1. Jugernautilus

            "I'm not sure "currency" has any official definition,"

            OED : Currency - A system of money in general use in a particular country:

            But what do they know.

          2. Anonymous Coward
            Anonymous Coward

            "Hmmm. Is the Kyrgyzstani som a currency? (I had to look it up, but I haven't made it up). If you were offered bitcoins or som to the value of £200 at current quoted exchange rate, which would you take?"

            I would take the som, because I could walk into my bank and exchange it then go no more than 10 doors down to spend it in the pub. Much better than trying to find a magic bean exchange to get some beer tokens back out.

      2. Jugernautilus

        The big difference being generally one or more governments are willing to back a currency. Who will back bitcoin? It's not a currency just because some people will buy it hoping to sell high.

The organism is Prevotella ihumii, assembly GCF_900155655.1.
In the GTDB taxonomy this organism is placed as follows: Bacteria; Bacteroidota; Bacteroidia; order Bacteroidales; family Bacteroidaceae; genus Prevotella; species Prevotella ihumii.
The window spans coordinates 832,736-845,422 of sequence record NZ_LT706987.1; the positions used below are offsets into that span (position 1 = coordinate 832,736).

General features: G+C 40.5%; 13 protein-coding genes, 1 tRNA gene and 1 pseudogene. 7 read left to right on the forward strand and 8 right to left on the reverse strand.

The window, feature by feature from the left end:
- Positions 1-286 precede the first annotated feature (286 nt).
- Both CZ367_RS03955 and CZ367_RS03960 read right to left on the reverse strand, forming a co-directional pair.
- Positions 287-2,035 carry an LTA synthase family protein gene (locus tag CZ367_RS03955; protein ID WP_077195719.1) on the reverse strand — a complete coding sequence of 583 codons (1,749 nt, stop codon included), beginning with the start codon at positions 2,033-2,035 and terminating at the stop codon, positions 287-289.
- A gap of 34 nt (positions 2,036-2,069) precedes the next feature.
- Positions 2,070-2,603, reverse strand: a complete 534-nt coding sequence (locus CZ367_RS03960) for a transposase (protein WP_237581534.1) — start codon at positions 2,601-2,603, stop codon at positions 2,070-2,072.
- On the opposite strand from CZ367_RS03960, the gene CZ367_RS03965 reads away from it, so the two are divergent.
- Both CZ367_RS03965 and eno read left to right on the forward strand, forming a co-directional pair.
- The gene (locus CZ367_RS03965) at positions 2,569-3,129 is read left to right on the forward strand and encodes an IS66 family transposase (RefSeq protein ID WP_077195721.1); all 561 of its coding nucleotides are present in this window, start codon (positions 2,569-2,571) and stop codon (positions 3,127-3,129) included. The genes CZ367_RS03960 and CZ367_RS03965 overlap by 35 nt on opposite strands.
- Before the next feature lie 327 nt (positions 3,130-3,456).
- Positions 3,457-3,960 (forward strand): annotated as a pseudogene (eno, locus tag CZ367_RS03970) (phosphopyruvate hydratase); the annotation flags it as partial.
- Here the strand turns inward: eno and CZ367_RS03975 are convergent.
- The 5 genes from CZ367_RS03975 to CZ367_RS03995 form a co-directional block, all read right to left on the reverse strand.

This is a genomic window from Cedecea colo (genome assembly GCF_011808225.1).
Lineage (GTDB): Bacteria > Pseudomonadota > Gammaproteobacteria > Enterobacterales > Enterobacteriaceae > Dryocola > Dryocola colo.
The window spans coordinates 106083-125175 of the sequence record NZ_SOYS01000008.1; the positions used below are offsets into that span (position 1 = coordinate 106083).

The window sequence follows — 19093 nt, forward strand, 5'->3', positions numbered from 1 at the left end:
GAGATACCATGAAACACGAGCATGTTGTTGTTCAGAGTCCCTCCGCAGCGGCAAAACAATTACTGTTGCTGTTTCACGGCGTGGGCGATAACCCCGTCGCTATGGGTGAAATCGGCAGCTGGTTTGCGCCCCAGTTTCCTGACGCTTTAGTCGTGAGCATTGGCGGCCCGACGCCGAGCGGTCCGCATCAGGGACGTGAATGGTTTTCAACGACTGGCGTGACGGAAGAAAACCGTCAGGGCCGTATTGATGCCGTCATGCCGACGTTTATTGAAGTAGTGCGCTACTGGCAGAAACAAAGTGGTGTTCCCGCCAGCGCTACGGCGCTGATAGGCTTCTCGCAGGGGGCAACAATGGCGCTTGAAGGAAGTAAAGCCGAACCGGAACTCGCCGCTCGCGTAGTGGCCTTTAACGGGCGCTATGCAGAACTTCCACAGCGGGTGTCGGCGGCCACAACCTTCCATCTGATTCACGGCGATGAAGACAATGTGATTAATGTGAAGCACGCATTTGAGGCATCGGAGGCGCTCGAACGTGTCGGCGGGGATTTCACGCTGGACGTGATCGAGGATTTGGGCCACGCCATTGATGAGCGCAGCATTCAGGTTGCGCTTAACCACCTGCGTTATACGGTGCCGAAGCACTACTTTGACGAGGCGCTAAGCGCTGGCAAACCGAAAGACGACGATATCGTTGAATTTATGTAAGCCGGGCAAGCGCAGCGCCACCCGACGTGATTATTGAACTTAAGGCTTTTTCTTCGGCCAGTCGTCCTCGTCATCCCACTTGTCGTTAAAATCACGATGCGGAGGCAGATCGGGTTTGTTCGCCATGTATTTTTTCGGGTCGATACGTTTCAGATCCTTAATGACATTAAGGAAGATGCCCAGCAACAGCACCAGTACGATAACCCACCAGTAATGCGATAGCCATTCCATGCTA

The thing about bitcoin is that for all the talk, it's not really being used as a currency. A currency is for purchasing goods and services (and paying taxes). Ok so theoretically you can buy things with it from an incredibly small selection of vendors. (You would have had a bit more, but not much, opportunity in the recreational pharmaceuticals market until recently, but 99.9999999999% of that still uses traditional money). Mostly, bitcoin is about get rich quick. Either through turning electricity into money through "mining" (pretty much unviable now) or through buying low and selling high. It really is just a big Ponzi scheme.

      3. Pascal Monett Silver badge

        Re: replace "strings of numbers" with "pieces of paper" and you describe any modern currency

        Try saying that to the barrels of the SWAT team when you nick a sack of banknotes (paper).

        BitCoin is a currency the same way bottles of Vodka are a currency : there are rare places that accept to deal with them.

        The places accepting bottles of vodka also accept dollars, like everywhere else in the world.